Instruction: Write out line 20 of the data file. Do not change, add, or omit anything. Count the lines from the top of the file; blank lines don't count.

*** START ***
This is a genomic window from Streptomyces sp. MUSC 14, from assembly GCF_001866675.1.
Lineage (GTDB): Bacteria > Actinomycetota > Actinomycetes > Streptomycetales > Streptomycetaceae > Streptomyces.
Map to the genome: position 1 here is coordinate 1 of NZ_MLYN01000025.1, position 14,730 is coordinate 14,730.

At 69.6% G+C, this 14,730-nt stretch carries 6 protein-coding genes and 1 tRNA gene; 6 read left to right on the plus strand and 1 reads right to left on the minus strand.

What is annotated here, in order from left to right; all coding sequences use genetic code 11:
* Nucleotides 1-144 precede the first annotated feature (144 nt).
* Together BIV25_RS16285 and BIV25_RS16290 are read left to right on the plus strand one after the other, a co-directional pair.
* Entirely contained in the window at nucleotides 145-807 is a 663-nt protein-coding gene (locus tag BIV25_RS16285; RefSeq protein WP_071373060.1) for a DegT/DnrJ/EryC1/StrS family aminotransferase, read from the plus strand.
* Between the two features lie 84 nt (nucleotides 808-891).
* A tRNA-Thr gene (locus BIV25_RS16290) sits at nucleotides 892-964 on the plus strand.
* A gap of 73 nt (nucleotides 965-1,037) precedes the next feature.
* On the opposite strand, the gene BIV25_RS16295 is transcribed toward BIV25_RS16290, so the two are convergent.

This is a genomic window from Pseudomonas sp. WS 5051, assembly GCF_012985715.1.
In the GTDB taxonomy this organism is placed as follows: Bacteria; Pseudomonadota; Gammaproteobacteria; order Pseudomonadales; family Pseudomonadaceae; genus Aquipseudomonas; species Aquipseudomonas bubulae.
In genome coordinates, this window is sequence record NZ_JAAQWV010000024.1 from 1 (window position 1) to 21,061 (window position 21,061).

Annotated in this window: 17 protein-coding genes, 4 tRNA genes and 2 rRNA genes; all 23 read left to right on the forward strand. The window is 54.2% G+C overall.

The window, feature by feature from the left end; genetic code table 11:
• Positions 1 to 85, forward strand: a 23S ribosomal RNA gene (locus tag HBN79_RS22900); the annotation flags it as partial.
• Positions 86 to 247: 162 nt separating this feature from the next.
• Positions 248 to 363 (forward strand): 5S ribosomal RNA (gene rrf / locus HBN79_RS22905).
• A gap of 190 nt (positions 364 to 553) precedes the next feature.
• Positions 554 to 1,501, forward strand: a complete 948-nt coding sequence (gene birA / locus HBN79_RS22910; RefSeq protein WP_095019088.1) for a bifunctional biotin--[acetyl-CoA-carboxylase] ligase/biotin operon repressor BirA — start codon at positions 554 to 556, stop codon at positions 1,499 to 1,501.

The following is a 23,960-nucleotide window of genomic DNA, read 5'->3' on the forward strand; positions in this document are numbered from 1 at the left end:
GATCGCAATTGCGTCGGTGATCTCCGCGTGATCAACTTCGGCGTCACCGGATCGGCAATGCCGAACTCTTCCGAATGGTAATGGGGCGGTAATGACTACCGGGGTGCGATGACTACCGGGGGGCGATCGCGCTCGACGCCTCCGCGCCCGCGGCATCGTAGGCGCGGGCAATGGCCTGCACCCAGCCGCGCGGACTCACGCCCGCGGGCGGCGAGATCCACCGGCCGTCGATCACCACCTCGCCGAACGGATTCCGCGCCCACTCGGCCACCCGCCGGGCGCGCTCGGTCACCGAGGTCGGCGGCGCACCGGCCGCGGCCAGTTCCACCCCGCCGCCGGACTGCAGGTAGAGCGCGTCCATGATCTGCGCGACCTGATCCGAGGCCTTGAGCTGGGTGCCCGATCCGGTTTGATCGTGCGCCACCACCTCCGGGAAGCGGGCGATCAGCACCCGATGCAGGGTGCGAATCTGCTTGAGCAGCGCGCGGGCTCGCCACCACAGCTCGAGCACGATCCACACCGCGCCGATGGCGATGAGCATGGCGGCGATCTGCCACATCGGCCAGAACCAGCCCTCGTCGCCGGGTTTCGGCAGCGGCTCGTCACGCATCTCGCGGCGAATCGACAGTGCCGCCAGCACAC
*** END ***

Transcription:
• Positions 248 to 363 (forward strand): 5S ribosomal RNA (gene rrf / locus HBN79_RS22905).